Metro Vancouver Parks Series: Peace Arch Park


Friday, June 6th, 2008 — 9:00am PST
Comments 9

Photo: John Bollwitt on Flickr

For about two years my husband was unable to travel back and forth between his home country and Canada due to his immigration processing. At one point however, we took a drive down to South Surrey and ended up at Peace Arch Park. He walked across the “neutral” lawn and when nature called he decided to hit up the restrooms that were on the American side of the park. I swear I heard someone whistling the Star Spangled Banner…

Recently Dan posted about Peach Arch Park and took some excellent photos so I’ll continue the Park Series with his suggestion.

Metrics: 9 hectares on the Canadian Side [Google Map]

How to Get There: The park is about 40 km south of Vancouver and is situated on the International Boundary at the Douglas Border crossing. This is at the junction of Highway 99 in British Columbia and Interstate 5 in Washington State. [BC Parks]


Photo credit: Dan Lilly on Flickr

History: From PeaceArchPark.org: “The Peace Arch stands on the international boundary between Blaine, Washington, and Douglas, British Columbia. The Arch was constructed to commemorate the centennial (1814-1914) of the signing of the Treaty of Ghent on December 24, 1814.”


Photo credit: John Bollwitt on Flickr

The American side of the Arch is inscribed with the words “Children of a Common Mother;” the Canadian side, with the words “Brethren Dwelling together in Unity.” Within the portal of the Arch on the west side are the words “1814 Open One Hundred Years 1914” and on the east side, “May These Gates Never Be Closed.”

Notes: From Dan’s Post: “Each picnic area on either side of the border has a large open space allowing for a variety of lawn games and clubhouse that can be reserved for large group gatherings. They’re equipped with full kitchens. (stove, fridge, microwave) as well as tables and chairs. The Canadian clubhouse has a fireplace with wood provided. If you’re on the Canadian side headed toward the park, turn right before the duty free to access the parking lot.”


Photo credit: Dan Lilly on Flickr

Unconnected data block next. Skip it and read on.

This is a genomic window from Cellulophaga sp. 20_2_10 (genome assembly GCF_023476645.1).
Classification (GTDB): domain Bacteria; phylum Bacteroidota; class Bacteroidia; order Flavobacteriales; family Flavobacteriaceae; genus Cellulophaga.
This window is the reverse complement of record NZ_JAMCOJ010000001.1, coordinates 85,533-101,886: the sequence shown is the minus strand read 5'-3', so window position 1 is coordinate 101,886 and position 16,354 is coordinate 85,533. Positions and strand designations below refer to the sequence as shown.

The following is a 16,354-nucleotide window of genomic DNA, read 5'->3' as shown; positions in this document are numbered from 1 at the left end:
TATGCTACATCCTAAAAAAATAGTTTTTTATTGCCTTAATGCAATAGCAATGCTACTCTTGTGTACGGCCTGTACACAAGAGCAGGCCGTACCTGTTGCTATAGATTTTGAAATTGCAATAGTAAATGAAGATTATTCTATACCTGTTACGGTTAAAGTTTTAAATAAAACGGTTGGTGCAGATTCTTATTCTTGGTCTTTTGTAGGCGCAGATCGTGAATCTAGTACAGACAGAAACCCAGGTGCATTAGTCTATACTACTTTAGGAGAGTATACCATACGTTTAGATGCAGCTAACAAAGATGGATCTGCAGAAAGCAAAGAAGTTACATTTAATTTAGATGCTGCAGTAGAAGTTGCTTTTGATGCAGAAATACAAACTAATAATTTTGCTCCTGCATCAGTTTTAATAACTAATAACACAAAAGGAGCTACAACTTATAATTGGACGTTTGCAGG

Dan also gives this tip, “You can cross back and forth across the border with ease as long as you don’t leave the confines of the park. If you do that, you have entered either Canada or the U.S. illegally.”

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9 comments

  1. Tyler Ingram says:

    Is that last photo 1st Ave? isn’t that near where the tunnel was constructed for smuggling between the borders? lol

  2. Raul says:

    Wow, so the park actually covers ground from both countries?

  3. Mom604 says:

    This is where we would always bring our German visitors for picture taking. One old aunt of mine (about 85 years old) visited us a few years ago and told us that ever since she was a little girl (in Hanover)it had been a dream of hers to set foot in America. She was thrilled to be able to walk through the arch. She passed away not long afterwards, but we were all happy to help make one of her dreams come true.

  4. Ciavarro says:

    That ditch…

    I jumped over it late at night once carrying a box of Olde English.

    God Bless America and gas stations being open late and carrying beer.

  5. Raul – The Canadian side is called the Peace Arch Provincial Park and there is a hall there on the west side you can rent out. One of the first few dates I went on with Paul was at that Hall for a Halloween party he was DJ-ing.

    The actual Arch is in the middle swatch of land between the roadways.